City of Incline Village questions answered at town hall
INCLINE VILLAGE, Nev. — The Incline Village Crystal Bay Community & Business Association hosted a town hall meeting at the Chateau on Tuesday, Sept. 27, to present updates on the latest efforts to incorporate into a city.
The meeting went over many of the key aspects of what becoming a city would look like, including which duties would be absorbed by the city compared to those that would be kept by IVGID and Washoe County.
“Our mantra is, ‘Don’t fix something that is not broken,’” said The League to Save Village Assets President Todd Lowe. “So if there’s something we think is working, we’re going to pretty much leave it alone. So one of the vendors we’re not going to touch is the beach deed and our exclusive access to beaches.”
It was announced that if the effort to become a city in any way went against the beach deed in Incline Village, it would not longer be pursued. But as of now, Lowe and the seven attorneys from three different law firms don’t see that becoming a problem.
Another worry among locals that was addressed was potential raises in property taxes, which Lowe assured could not happen the first year as a city. Currently, the team is working on a budget for the city, which Lowe believes will potentially see lowered taxes for homeowners.
“So there is a strong possibility, not a promise, but there’s a strong possibility that when we develop the budgets… part of the petition, the Incline Village part may go down because we don’t need that money,” said Lowe.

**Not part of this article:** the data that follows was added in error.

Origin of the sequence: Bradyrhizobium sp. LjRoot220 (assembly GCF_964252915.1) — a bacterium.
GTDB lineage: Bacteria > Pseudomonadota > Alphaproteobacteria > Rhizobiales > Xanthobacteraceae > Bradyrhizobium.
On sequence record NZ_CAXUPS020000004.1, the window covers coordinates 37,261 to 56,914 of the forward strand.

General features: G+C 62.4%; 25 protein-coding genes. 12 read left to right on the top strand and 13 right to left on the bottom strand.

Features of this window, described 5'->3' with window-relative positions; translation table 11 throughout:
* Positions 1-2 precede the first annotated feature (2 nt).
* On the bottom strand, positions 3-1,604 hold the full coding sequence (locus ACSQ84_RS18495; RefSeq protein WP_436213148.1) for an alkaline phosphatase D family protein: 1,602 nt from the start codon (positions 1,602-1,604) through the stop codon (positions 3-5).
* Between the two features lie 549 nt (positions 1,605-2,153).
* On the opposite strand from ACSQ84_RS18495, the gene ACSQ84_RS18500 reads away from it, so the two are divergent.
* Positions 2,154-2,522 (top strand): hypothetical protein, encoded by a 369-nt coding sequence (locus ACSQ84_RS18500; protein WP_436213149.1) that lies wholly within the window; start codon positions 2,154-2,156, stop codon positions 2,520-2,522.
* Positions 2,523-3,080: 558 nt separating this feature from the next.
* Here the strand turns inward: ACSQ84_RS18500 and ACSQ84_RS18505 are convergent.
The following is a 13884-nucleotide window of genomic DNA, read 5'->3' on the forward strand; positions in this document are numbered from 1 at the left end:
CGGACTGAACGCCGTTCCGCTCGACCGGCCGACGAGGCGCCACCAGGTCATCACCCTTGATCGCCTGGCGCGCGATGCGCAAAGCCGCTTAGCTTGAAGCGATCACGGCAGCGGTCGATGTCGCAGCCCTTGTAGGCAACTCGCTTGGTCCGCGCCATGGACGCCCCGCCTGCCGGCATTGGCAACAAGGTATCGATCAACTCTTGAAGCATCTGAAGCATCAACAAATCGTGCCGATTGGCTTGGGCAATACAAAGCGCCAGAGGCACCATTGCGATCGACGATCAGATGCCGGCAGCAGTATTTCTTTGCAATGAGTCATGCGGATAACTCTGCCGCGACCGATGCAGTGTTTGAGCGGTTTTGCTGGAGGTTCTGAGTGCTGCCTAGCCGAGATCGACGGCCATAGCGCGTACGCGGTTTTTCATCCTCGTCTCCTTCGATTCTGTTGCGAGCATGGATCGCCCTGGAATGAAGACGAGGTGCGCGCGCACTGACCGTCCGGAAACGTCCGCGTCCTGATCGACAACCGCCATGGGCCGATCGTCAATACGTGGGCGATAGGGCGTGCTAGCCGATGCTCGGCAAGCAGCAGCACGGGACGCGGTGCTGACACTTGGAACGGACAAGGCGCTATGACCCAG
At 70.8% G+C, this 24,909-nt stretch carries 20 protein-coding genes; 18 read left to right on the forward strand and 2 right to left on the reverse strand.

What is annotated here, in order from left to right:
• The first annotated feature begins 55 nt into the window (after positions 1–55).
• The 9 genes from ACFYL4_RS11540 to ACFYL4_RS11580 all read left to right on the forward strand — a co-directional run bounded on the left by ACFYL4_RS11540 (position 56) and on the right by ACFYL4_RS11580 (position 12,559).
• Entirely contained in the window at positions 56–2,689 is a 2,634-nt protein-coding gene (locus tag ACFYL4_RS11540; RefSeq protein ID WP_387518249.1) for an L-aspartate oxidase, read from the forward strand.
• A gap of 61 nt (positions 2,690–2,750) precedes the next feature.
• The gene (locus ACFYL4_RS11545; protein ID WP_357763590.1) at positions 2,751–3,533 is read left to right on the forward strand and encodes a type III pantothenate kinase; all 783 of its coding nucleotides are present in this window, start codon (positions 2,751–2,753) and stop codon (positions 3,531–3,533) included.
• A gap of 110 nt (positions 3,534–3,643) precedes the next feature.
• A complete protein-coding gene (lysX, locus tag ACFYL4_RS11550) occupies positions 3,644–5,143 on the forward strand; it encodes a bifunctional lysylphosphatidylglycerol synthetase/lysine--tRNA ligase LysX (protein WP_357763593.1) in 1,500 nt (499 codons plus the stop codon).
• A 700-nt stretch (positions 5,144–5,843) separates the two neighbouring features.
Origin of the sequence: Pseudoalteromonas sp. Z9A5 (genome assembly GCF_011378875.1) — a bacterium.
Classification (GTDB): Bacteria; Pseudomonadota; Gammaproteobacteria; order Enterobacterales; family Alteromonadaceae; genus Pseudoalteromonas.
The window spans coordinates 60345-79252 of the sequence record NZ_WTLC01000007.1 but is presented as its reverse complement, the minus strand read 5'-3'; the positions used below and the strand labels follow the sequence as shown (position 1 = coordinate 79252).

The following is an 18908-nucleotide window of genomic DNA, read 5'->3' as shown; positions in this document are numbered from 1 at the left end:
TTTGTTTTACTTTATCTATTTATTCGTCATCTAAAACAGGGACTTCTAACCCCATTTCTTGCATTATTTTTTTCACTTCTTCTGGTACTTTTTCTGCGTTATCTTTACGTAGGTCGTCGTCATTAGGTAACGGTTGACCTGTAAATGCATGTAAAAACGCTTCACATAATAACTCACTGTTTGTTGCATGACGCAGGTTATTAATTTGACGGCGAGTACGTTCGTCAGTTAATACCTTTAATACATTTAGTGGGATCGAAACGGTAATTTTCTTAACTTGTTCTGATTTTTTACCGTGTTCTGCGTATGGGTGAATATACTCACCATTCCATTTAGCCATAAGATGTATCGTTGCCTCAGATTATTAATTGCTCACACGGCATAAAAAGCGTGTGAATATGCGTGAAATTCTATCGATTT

Lowe explained that the budget would allow potential city officials to see how much the city would need and the rate of taxation would then match that. Lowe said one of the ways taxes would go up is if the community as a whole decided they wanted improvements to the city, which would be voted on collectively.
Lowe predicted that the petition to vote on incorporating into a city should be finished by the end of the year, along with the budget and other supporting materials that are being worked on.
“I’m a huge disbeliever in displaying incomplete staff work,” said Lowe. “So when we have the staff work complete, we will show it to you; and that’s being developed now.”
After the initial plans are finished they will be shown to volunteer groups that are dedicated to bringing community member’s voices to the city’s creation.
Lowe presented the potential city limits at the meeting as well, which totals 22.5 square miles or a 27,840-acre city.
“It goes along the California border almost up to the rim across the Mount Rose Highway, down right through the middle of Marlette Lake, all the way down to Carson City… and then it extends out into the lake along the California border,” said Lowe. “We expect that we will provide the services inside the lake. So basically, what we’ve done is we’ve taken the south west corner of Washoe County and it becomes the City of Incline Village.”
This town hall was the first of many that will be hosted to discuss becoming a city, where Lowe and his team hope to continue gaining the opinions of the community members.
For more information, visit cityofinclinevillage.com.
Miranda Jacobson is a reporter for the Tahoe Daily Tribune, a sister publication of the Sun. She can be reached at firstname.lastname@example.org.
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